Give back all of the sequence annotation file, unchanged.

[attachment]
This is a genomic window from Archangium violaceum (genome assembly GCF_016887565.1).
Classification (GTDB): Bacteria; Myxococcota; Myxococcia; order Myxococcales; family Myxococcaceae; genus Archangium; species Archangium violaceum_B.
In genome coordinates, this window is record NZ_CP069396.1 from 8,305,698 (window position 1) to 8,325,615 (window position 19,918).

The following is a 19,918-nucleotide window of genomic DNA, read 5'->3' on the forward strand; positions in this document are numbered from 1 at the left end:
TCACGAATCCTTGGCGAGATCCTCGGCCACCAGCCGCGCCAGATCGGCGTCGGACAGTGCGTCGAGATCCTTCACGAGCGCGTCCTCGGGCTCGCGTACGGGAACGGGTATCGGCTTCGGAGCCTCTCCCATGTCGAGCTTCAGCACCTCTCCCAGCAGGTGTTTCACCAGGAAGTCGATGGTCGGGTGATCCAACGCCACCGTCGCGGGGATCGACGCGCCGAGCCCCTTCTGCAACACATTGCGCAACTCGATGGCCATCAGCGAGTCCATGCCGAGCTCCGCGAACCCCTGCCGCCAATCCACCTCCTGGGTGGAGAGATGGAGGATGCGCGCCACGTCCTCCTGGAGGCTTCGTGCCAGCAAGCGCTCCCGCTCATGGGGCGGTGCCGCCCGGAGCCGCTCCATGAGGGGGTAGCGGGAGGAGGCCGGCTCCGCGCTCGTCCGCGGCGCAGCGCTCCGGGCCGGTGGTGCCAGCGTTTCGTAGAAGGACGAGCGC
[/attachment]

This is a genomic window from Archangium violaceum (genome assembly GCF_016887565.1).
Classification (GTDB): Bacteria; Myxococcota; Myxococcia; order Myxococcales; family Myxococcaceae; genus Archangium; species Archangium violaceum_B.
In genome coordinates, this window is record NZ_CP069396.1 from 8,305,698 (window position 1) to 8,325,615 (window position 19,918).

The following is a 19,918-nucleotide window of genomic DNA, read 5'->3' on the forward strand; positions in this document are numbered from 1 at the left end:
TCACGAATCCTTGGCGAGATCCTCGGCCACCAGCCGCGCCAGATCGGCGTCGGACAGTGCGTCGAGATCCTTCACGAGCGCGTCCTCGGGCTCGCGTACGGGAACGGGTATCGGCTTCGGAGCCTCTCCCATGTCGAGCTTCAGCACCTCTCCCAGCAGGTGTTTCACCAGGAAGTCGATGGTCGGGTGATCCAACGCCACCGTCGCGGGGATCGACGCGCCGAGCCCCTTCTGCAACACATTGCGCAACTCGATGGCCATCAGCGAGTCCATGCCGAGCTCCGCGAACCCCTGCCGCCAATCCACCTCCTGGGTGGAGAGATGGAGGATGCGCGCCACGTCCTCCTGGAGGCTTCGTGCCAGCAAGCGCTCCCGCTCATGGGGCGGTGCCGCCCGGAGCCGCTCCATGAGGGGGTAGCGGGAGGAGGCCGGCTCCGCGCTCGTCCGCGGCGCAGCGCTCCGGGCCGGTGGTGCCAGCGTTTCGTAGAAGGACGAGCGC